The Economy of Denmark
Denmark shares a similar economic problem with other small countries. Due to the dwarfed size of the country, natural resources are sparse. When countries do not have many natural resources, they rely on manufactured products and imported goods. Due to the scarcity of natural resources, they come at a high price. Because of this, Denmark has a high focus on the service industry.
Danes pride themselves on their acute attention to detail and the fine quality of their products. Denmark’s most popular exports are machinery, instruments and food. Other exports to the United States include Legos, canned foods and pharmaceuticals. Denmark has an average standard of living compared to other countries in the world, with their revenue comprising .8% of the gross national income.
Beginning in 2007, public reform started to be a current issue in Denmark. This is due to the decrease in population from loss of jobs, increasing unemployment, and aging. It is believed that the combination of some public sectors may help prevent or even subdue these problems. Some of the public sectors decreased were city court districts, police precincts, and tax administrative services. The reduction of politicians also worked to help streamline the government’s processes.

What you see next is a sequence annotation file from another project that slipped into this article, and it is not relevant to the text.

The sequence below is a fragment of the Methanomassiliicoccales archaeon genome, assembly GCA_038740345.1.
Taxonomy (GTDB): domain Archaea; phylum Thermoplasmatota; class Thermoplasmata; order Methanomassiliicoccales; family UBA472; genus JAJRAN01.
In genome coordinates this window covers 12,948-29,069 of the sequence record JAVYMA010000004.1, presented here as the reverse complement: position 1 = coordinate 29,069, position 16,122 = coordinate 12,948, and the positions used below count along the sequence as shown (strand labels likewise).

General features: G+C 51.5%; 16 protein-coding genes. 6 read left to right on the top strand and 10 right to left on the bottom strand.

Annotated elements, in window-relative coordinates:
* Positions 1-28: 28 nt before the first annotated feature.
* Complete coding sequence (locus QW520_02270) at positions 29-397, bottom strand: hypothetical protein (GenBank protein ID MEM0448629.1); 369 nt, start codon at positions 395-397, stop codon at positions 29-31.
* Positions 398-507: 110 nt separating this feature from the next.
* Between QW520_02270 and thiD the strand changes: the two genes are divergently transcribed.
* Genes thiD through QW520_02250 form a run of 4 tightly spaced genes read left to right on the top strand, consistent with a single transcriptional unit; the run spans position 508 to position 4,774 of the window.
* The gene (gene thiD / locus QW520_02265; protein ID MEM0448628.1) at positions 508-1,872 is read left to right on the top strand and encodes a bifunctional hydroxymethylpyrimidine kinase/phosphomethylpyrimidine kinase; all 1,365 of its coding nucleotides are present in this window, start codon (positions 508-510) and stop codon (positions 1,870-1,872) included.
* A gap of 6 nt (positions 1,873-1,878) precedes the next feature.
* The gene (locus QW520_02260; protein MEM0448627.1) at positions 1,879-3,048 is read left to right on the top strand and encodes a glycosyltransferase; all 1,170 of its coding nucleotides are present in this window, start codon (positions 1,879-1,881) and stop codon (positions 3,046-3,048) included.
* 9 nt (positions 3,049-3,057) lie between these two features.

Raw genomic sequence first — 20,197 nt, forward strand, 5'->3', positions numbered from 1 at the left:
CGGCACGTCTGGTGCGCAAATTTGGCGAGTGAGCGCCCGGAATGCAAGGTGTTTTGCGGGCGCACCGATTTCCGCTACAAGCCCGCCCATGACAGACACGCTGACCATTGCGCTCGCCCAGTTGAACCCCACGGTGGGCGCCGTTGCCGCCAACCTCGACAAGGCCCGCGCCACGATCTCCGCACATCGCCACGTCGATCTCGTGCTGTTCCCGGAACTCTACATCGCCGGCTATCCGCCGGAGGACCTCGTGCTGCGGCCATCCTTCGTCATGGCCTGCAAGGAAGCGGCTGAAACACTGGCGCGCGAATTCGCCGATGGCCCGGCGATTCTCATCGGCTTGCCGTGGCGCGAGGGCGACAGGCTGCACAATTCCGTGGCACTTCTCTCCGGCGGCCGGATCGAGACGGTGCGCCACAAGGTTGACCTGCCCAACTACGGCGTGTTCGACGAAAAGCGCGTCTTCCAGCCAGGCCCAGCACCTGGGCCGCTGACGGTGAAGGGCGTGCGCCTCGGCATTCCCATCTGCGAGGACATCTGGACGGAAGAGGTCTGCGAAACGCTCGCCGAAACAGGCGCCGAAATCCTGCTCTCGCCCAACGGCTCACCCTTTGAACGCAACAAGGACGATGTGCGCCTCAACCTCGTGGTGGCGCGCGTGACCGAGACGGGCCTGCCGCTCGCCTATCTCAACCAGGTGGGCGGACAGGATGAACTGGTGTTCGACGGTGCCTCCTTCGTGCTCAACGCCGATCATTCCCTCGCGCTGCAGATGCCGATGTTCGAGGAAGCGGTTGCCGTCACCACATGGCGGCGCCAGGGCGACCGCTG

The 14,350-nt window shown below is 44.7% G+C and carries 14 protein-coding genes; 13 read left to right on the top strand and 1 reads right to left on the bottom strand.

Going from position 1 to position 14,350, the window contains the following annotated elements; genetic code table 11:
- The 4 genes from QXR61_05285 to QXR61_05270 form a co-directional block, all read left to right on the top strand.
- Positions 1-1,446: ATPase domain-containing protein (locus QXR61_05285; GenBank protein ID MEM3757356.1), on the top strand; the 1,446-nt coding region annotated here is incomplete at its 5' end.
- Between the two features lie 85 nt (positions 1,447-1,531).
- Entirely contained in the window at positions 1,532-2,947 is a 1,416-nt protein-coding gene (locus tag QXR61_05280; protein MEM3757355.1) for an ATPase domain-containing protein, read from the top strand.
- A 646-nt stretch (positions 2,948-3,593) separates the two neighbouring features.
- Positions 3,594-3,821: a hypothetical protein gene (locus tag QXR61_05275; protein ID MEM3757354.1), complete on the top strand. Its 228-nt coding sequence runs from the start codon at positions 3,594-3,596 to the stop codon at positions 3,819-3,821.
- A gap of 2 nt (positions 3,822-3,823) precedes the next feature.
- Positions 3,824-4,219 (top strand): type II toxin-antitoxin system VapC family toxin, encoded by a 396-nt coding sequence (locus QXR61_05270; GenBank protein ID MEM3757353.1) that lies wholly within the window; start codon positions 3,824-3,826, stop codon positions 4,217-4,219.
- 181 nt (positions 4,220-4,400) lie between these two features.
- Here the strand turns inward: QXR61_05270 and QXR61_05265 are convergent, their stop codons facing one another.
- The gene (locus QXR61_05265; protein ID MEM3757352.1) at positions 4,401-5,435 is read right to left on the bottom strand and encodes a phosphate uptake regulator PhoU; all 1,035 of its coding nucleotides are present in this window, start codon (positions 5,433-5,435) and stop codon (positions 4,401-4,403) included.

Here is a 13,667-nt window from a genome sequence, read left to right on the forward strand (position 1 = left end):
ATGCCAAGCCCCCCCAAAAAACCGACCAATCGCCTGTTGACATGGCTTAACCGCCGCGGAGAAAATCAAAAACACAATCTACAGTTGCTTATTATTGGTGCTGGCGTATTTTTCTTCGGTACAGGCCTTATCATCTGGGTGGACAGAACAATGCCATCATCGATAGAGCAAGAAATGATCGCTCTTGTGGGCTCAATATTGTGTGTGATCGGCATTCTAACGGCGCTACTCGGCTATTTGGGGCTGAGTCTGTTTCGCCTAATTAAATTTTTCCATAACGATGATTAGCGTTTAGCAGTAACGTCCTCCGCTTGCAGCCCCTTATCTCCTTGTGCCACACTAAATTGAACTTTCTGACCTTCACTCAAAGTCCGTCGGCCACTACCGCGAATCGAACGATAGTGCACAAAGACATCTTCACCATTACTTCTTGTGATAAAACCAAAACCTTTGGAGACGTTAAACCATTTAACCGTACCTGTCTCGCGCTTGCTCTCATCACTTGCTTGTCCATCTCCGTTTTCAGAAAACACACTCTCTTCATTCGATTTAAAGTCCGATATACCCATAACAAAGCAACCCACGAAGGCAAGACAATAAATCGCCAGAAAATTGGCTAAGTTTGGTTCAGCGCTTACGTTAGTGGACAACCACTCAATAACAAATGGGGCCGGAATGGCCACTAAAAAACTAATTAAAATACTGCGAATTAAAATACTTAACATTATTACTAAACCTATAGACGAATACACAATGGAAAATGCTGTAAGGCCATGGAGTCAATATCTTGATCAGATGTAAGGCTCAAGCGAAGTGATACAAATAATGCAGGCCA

Welfare and Taxes
Danes believe in a large-scale, tax-based welfare system to help those in need. Some of the benefits included in the system are funded healthcare and unemployment insurance. Denmark’s economy holds some of the highest tax rates in the world. The largest sector of employment in the country, at nearly 30% of working citizens, is the public sector. This sector is fully funded by taxes. The income tax rates for workers range from 40% to 60%. The public sector reported a budget surplus of over 4% in 2007, but these tax cuts would result in a labor shortage and a trade deficit to follow.
As of 2008, the outstanding public sectors debt was over 400 billion, or nearly 27% of the GDP. Government action was, and still is, focused on relinquishing the debt as quickly as possible. Although debt has drastically increased, it is not regarded to be as bad as their debt in the 80s. Critics are skeptical that the economy may overheat due to the public sectors’ current issues. The trade deficit is mainly being avoided by the oil exports.